I cried at the end, at the injustice and absurdity of the ending, and the pain and loss of the characters I had come to know so well. Although they were both infuriating at times!

I know some readers thought it was slow and repetitive, and I agree that Dex and Em seemed to be going round in circles and taking one step forward in their lives and two steps backwards, for years, but unfortunately, such was the story of their lives.

I recently discovered that the author, David Nicholls had written another novel, which is humorous and poignant, so I decided to give it a go, and although I guessed it would be emotional, I wasn’t prepared for an even more devastating ending than One Day.      

Us: A Novel by [Nicholls, David]

When I finished listening to ‘Us’ on Audible, I was sitting in my garden, watching my grandson playing with his father, my son. They looked up in surprised as I rushed into the house, grabbed a tissue and ran upstairs.

’I’m OK,’ I managed to mumble on my way out. ‘I’ve just finished a novel’, and they carried on with their game, while I cried for a few minutes in the privacy of my bedroom, because it’s all right to cry at the end of a film, but it’s too personal to let people watch you cry when you finish reading a book.

Nobody dies at the end, although I thought they might. In fact it’s an optimistic, albeit not happy ending, in the traditional sense, but it’s very emotional.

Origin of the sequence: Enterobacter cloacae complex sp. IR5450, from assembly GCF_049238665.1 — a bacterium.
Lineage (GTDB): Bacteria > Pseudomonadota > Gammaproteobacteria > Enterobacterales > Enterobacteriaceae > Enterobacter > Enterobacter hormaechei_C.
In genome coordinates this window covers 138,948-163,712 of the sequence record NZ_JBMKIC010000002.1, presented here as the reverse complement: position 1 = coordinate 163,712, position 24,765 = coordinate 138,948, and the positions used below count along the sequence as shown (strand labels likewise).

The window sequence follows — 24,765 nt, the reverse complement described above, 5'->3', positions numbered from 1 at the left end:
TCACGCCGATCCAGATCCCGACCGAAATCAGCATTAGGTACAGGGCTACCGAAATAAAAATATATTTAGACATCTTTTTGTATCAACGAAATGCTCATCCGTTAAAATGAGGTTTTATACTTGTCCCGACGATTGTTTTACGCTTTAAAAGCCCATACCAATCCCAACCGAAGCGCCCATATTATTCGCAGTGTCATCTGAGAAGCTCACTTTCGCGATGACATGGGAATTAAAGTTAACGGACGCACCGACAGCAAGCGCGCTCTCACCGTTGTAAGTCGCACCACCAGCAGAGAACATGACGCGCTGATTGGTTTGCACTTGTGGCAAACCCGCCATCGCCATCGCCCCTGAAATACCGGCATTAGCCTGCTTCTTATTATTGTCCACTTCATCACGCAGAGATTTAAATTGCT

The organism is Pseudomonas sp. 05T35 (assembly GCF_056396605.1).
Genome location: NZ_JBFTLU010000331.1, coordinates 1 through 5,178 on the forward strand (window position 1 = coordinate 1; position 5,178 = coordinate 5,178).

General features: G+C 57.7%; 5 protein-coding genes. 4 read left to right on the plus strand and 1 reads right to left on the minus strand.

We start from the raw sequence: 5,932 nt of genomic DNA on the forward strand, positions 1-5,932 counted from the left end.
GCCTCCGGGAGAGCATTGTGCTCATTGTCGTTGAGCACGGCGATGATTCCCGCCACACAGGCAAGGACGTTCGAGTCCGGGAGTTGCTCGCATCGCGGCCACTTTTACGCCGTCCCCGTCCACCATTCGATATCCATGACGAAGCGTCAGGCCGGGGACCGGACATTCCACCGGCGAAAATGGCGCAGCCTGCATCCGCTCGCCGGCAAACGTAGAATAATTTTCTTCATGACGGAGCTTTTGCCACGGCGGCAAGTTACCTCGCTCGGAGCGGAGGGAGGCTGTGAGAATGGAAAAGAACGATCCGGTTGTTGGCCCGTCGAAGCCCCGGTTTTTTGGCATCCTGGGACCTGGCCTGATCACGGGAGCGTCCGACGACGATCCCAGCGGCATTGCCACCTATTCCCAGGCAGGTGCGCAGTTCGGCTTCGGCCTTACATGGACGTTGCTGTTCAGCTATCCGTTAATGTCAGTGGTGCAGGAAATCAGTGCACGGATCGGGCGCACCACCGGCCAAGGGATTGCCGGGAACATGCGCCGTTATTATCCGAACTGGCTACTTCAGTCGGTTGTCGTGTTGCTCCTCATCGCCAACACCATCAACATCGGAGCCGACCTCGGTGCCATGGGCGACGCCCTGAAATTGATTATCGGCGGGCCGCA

US is a perceptive, sensitive and humorous account of the birth, life and death of a 25 -year- old relationship, told in the first person by Douglas, the husband. Douglas, Connie, his wife, and Albie, their son, are the main players in the story.

I found neither Connie nor Albie likeable. Mother and son were both selfish and I thought Connie also lacked integrity, but I’d have to include spoilers to explain why.

The family dynamics were unhealthy. Douglas’s relationship with his rebellious and artistic son was strained, and part of this strain was due to the mother and son tandem, which purposefully excluded Douglas. Consequently, it is when father and son are eventually alone that they are able to reach an understanding and mutual respect.

One of my favourite parts was the description of the family holiday around Europe, to France, Germany, Italy and Spain, especially the museums they visited and the people they met on the way. I’ve been to many of the places mentioned, and their descriptions and adventures brought back memories of my own trips.

US is a very perceptive, honest and realistic representation of contemporary family life. Many controversial issues, such as parenting, sex, drugs, the social and professional pressures of modern life, marriage, etc. are brought up.

I’m still trying to figure out why I was so upset at the end, because it is a hopeful ending of second chances and new beginnings, unfortunately, a new beginning, means there has to be an ending, too.

Overall, it’s much more optimistic, dynamic, and feel good than One Day, especially due to Douglas’s sense of humour and attitude.

US is also one of the best novels I’ve read so far  this year.

By the way, the narrator on Audible, David Haig, was fabulous. I really felt I was listening to Douglas tell me his story.

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#TuesdayBookBlog ‘The Cellar’ by Minette Walters #BookReviews #AmReading #Audible

I became a fan of Minette Walters in the nineties, after reading her first novel, The Ice House (1992), I also r

ead The Sculptress, The Scold’s Bridal and many more.